When I got a little older and actually could write, I’d draft scripts for my Barbies and have them star in my plays and movies.  In elementary school, whenever I was asked to write about my summer or holiday vacations, I never thought that my own life was interesting enough, and so again I made things up.

You’d think that because I loved writing so much, I’d naturally enjoy reading.  But the opposite couldn’t have been truer.  I remember being in elementary school, reading pages and pages of text, and nothing sinking in.  As soon as I got slightly bored, my mind would wander and I’d have to start all over again.  I remember getting assigned to read certain novels in junior high and high school, staying up late at night, trying to absorb the words on the page.  But, so often, even though I was physically doing the assignment, mentally I was someplace else.  My eyes would scan the words, I’d flip the pages at the appropriate time, but by the end of a chapter, I’d have retained very little.

This reading phenomenon followed me to college, where I’d be assigned to read textbooks on things like microeconomics and statistical analysis.  So anxious that I wouldn’t be able to grasp what I was reading, I’d stop myself at the end of every paragraph and then summarize that paragraph in my own words (in writing), in the margin.  If you looked at any of my college textbooks now, you’d see that the margins are full of my ink.

When I graduated college with a degree in Business (because Business was “safe”), I knew that I wanted to give my dream of becoming a writer a try.  I ended up pursuing a graduate degree in Creative Writing with the full intention of writing for young people.  Those years of young adulthood are full of such angst: emotions are heightened and life is exciting and miserable at the same time.  I knew that there was so much opportunity for a writer.  But, even beyond that, I knew that I wanted to target readers that were like me as a young person – those who found themselves getting discouraged by reading, whose minds tended to wander as soon as they got bored on the page.  I wanted to create high concept, page-turning books that would grab the reluctant reader and get them excited about reading.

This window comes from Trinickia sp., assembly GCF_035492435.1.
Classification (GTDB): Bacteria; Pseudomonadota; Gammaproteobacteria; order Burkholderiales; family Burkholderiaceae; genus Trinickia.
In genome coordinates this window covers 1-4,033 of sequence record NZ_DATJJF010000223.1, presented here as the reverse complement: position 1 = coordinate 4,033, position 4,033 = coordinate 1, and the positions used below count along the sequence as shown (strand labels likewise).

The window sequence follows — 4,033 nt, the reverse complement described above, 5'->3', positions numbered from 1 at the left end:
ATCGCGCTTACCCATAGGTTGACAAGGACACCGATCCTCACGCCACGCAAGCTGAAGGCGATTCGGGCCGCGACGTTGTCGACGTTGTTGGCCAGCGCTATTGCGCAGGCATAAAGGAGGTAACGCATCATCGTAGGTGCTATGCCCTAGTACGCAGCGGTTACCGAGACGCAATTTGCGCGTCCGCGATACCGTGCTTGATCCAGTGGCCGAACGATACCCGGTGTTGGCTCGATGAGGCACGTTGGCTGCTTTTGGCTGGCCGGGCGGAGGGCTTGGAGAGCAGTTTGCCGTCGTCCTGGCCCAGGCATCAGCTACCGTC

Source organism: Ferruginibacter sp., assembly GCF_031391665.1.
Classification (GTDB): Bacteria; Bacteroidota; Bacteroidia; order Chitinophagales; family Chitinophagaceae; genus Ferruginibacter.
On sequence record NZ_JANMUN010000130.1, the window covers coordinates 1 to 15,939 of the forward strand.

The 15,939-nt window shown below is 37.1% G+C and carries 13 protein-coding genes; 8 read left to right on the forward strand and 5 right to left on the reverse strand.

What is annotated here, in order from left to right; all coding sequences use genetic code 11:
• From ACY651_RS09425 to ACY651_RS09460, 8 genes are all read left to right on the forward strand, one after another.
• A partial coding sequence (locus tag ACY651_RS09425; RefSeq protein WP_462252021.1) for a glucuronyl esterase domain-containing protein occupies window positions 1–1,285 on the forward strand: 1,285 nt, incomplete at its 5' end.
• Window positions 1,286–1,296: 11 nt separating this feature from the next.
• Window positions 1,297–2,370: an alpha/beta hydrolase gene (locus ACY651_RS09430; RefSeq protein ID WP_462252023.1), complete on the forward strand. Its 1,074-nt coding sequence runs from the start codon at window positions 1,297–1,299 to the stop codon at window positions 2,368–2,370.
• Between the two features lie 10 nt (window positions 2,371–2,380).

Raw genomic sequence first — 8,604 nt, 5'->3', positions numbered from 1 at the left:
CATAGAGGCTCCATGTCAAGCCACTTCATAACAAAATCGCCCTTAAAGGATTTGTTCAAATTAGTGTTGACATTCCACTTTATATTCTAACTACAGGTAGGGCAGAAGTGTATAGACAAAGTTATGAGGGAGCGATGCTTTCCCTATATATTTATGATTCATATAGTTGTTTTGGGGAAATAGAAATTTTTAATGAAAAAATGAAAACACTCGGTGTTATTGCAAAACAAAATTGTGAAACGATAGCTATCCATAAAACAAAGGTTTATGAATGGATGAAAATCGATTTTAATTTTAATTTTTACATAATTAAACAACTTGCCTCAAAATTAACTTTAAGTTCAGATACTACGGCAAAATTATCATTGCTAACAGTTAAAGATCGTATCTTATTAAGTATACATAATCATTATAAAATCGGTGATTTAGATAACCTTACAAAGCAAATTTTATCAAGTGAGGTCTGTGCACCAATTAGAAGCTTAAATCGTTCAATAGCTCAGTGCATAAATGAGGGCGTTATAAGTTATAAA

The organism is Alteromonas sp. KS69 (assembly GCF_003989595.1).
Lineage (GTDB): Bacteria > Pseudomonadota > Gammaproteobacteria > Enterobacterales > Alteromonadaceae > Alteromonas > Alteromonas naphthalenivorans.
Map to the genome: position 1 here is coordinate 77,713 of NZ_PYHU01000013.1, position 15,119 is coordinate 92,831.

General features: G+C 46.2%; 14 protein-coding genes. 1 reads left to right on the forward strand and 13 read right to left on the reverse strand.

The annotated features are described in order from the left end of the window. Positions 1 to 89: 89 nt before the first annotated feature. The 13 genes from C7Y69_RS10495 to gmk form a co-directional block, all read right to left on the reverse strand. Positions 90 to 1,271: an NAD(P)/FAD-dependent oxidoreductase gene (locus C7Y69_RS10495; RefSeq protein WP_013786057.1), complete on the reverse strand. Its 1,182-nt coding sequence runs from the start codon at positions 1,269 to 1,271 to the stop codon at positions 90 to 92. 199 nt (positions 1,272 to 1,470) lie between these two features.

I remember the second week of graduate school;  I was in a class called “Writing the Young Adult Novel” and we had to go around the room and discuss what our first novel was going to be about.  Students in the class had these amazing, ground-breaking ideas for young adult literature.  But, when it got to my turn, I only knew one thing.  “I want my novel to be juicy,” I told the class.  And juicy to me meant I wanted my character to be relatable.  She couldn’t be the prettiest, the most popular, or the smartest.  She had to have drama with her friends and a rocky relationship with her parents.  I knew I wanted her to be in love with her best friend’s boyfriend (juicy). She had to have a lot of secrets (super-juicy).  And (the juiciest) the novel had to have a stalker, thus propelling it into the suspense/mystery genre, which is what I tended to gravitate toward as a young person when given the choice about reading.  And so I wrote a novel for my teen-self.  Blue is for Nightmares was the product; it was my graduate thesis, and so far it’s been my best seller, spawning a five-book series, a publishing imprint, and a potential TV series.  It’s also been translated into numerous different languages and has appeared on many different award lists, including the Top Ten Teen Pick List and the Quick Pick List for Reluctant Readers, both through the American Library Association.  But, even after all of the novel’s success, the thing that excites me most is when a young person writes to me saying that he or she used to hate reading, but that my work has since inspired him or her to read, because that is exactly what I set out to do.  I feel so grateful to be able to do this for work.

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Laurie Faria Stolarz’s author website: www.lauriestolarz.com

Laurie Faria Stolarz’s bio page

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United States (and beyond)

   

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Blue is for NightmaresWhite is for MagicSilver is for SecretsRed is for Remembrance    Shock PointCleopatra ConfessesCode Name Verity

Writing Teen Novels
www.writingteennovels.com